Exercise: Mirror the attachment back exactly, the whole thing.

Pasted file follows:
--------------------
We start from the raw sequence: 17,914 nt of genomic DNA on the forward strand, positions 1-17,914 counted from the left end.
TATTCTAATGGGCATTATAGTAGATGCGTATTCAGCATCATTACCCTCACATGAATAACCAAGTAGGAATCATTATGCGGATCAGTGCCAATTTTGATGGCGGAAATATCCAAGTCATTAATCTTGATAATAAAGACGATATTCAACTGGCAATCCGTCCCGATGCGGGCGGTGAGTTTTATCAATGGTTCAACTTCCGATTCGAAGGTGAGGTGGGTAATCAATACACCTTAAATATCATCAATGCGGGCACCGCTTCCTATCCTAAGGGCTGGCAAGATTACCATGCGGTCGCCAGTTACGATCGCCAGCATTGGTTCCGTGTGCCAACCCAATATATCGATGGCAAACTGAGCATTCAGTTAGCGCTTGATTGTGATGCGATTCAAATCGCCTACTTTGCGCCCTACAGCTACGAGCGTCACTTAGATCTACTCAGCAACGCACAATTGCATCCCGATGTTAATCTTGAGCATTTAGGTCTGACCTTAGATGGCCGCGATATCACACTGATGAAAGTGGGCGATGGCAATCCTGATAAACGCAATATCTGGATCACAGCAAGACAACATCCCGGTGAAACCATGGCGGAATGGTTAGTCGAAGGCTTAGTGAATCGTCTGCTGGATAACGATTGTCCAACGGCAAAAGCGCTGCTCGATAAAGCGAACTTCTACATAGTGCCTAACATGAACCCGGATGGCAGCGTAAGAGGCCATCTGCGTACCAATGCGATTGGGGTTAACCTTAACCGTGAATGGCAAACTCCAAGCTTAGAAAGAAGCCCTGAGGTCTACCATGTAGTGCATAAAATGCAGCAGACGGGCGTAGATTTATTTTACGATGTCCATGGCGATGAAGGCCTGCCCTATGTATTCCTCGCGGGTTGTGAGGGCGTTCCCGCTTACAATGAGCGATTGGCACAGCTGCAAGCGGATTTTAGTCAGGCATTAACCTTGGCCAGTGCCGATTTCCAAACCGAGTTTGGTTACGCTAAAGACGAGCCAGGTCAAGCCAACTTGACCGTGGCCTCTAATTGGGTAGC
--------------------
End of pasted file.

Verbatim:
We start from the raw sequence: 17,914 nt of genomic DNA on the forward strand, positions 1-17,914 counted from the left end.
TATTCTAATGGGCATTATAGTAGATGCGTATTCAGCATCATTACCCTCACATGAATAACCAAGTAGGAATCATTATGCGGATCAGTGCCAATTTTGATGGCGGAAATATCCAAGTCATTAATCTTGATAATAAAGACGATATTCAACTGGCAATCCGTCCCGATGCGGGCGGTGAGTTTTATCAATGGTTCAACTTCCGATTCGAAGGTGAGGTGGGTAATCAATACACCTTAAATATCATCAATGCGGGCACCGCTTCCTATCCTAAGGGCTGGCAAGATTACCATGCGGTCGCCAGTTACGATCGCCAGCATTGGTTCCGTGTGCCAACCCAATATATCGATGGCAAACTGAGCATTCAGTTAGCGCTTGATTGTGATGCGATTCAAATCGCCTACTTTGCGCCCTACAGCTACGAGCGTCACTTAGATCTACTCAGCAACGCACAATTGCATCCCGATGTTAATCTTGAGCATTTAGGTCTGACCTTAGATGGCCGCGATATCACACTGATGAAAGTGGGCGATGGCAATCCTGATAAACGCAATATCTGGATCACAGCAAGACAACATCCCGGTGAAACCATGGCGGAATGGTTAGTCGAAGGCTTAGTGAATCGTCTGCTGGATAACGATTGTCCAACGGCAAAAGCGCTGCTCGATAAAGCGAACTTCTACATAGTGCCTAACATGAACCCGGATGGCAGCGTAAGAGGCCATCTGCGTACCAATGCGATTGGGGTTAACCTTAACCGTGAATGGCAAACTCCAAGCTTAGAAAGAAGCCCTGAGGTCTACCATGTAGTGCATAAAATGCAGCAGACGGGCGTAGATTTATTTTACGATGTCCATGGCGATGAAGGCCTGCCCTATGTATTCCTCGCGGGTTGTGAGGGCGTTCCCGCTTACAATGAGCGATTGGCACAGCTGCAAGCGGATTTTAGTCAGGCATTAACCTTGGCCAGTGCCGATTTCCAAACCGAGTTTGGTTACGCTAAAGACGAGCCAGGTCAAGCCAACTTGACCGTGGCCTCTAATTGGGTAGC